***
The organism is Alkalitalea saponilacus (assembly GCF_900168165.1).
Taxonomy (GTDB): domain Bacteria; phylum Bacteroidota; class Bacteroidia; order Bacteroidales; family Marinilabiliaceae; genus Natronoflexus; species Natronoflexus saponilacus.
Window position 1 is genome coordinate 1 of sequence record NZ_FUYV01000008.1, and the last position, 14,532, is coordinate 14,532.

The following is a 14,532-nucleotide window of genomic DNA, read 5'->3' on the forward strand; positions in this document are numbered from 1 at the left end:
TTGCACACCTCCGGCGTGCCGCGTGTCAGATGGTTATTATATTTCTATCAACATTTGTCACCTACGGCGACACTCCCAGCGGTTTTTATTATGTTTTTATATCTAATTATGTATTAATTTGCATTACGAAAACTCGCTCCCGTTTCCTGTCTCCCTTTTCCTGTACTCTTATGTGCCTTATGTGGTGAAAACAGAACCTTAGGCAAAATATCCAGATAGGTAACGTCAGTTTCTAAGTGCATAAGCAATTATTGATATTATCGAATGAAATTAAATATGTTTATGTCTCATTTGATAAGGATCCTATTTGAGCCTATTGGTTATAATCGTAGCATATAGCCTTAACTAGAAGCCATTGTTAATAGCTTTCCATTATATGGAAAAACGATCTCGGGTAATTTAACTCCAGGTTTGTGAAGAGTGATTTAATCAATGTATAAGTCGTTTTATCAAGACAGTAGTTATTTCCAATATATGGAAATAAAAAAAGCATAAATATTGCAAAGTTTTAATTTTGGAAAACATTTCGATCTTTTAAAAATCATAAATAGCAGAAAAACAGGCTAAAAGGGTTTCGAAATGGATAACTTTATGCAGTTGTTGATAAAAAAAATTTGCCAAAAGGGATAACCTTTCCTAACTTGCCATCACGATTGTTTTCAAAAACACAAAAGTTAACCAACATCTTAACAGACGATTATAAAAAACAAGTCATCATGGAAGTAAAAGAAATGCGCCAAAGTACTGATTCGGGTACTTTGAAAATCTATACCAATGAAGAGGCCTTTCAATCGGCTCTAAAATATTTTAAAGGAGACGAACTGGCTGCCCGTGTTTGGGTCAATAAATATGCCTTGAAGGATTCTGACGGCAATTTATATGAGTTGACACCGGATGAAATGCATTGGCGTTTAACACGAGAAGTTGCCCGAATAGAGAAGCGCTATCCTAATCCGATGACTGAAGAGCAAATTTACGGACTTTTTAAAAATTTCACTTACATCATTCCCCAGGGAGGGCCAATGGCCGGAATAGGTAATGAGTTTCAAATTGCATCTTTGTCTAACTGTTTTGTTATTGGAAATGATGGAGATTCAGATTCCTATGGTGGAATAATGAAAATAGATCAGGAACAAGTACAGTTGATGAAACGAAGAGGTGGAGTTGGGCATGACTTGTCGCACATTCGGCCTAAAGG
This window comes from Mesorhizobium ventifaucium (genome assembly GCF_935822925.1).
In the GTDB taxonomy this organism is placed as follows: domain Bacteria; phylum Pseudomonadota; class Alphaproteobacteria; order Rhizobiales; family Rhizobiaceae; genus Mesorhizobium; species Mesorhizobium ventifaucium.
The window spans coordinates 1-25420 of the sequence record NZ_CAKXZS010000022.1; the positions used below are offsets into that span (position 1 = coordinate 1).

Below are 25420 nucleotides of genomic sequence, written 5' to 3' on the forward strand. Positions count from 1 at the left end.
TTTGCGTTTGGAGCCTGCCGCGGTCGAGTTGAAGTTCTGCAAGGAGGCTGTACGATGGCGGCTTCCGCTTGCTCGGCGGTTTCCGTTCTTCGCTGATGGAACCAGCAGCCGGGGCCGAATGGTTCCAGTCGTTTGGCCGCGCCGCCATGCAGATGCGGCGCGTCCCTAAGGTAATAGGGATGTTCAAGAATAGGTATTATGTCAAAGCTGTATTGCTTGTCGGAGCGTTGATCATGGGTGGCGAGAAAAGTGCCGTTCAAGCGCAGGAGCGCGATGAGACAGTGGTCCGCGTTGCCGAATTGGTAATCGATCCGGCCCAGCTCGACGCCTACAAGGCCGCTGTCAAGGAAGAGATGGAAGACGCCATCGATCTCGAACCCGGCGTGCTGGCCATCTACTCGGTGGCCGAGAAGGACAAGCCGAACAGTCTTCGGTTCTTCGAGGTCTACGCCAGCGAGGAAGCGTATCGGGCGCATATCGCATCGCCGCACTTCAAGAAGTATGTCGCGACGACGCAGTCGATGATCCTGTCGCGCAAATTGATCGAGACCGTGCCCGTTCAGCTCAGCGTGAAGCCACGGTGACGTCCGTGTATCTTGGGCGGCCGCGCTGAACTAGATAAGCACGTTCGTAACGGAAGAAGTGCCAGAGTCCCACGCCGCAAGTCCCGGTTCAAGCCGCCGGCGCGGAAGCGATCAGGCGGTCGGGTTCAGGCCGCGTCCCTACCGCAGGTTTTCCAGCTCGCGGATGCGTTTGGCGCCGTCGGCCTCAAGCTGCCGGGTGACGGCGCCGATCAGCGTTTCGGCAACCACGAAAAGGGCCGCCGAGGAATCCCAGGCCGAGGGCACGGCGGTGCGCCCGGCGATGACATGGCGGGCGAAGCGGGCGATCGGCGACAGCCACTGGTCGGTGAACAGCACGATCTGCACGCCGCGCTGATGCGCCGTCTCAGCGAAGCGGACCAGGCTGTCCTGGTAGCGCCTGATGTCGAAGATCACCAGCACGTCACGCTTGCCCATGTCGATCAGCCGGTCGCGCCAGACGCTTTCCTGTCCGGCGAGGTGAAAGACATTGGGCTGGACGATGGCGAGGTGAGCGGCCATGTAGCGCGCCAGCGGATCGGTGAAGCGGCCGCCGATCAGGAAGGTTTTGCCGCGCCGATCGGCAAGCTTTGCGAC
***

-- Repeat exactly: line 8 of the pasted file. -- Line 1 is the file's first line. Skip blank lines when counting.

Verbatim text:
The window spans coordinates 1-25420 of the sequence record NZ_CAKXZS010000022.1; the positions used below are offsets into that span (position 1 = coordinate 1).